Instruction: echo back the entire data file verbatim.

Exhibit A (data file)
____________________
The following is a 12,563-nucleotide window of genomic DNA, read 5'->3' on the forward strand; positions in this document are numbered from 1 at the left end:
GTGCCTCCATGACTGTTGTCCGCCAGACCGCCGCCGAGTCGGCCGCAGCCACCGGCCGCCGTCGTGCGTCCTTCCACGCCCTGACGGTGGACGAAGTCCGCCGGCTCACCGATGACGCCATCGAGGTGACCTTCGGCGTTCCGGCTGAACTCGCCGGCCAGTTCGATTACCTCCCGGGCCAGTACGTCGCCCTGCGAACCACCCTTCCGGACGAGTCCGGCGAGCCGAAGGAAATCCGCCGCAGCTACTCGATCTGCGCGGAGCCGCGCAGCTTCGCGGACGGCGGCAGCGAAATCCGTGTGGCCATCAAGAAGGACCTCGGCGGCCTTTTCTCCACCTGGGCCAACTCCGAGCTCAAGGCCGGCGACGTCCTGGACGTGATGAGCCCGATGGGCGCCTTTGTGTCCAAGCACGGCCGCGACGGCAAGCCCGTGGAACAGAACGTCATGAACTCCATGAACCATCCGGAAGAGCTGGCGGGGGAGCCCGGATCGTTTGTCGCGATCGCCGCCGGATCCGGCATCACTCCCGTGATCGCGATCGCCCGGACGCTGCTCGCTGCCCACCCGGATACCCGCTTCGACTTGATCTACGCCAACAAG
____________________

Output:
The following is a 12,563-nucleotide window of genomic DNA, read 5'->3' on the forward strand; positions in this document are numbered from 1 at the left end:
GTGCCTCCATGACTGTTGTCCGCCAGACCGCCGCCGAGTCGGCCGCAGCCACCGGCCGCCGTCGTGCGTCCTTCCACGCCCTGACGGTGGACGAAGTCCGCCGGCTCACCGATGACGCCATCGAGGTGACCTTCGGCGTTCCGGCTGAACTCGCCGGCCAGTTCGATTACCTCCCGGGCCAGTACGTCGCCCTGCGAACCACCCTTCCGGACGAGTCCGGCGAGCCGAAGGAAATCCGCCGCAGCTACTCGATCTGCGCGGAGCCGCGCAGCTTCGCGGACGGCGGCAGCGAAATCCGTGTGGCCATCAAGAAGGACCTCGGCGGCCTTTTCTCCACCTGGGCCAACTCCGAGCTCAAGGCCGGCGACGTCCTGGACGTGATGAGCCCGATGGGCGCCTTTGTGTCCAAGCACGGCCGCGACGGCAAGCCCGTGGAACAGAACGTCATGAACTCCATGAACCATCCGGAAGAGCTGGCGGGGGAGCCCGGATCGTTTGTCGCGATCGCCGCCGGATCCGGCATCACTCCCGTGATCGCGATCGCCCGGACGCTGCTCGCTGCCCACCCGGATACCCGCTTCGACTTGATCTACGCCAACAAG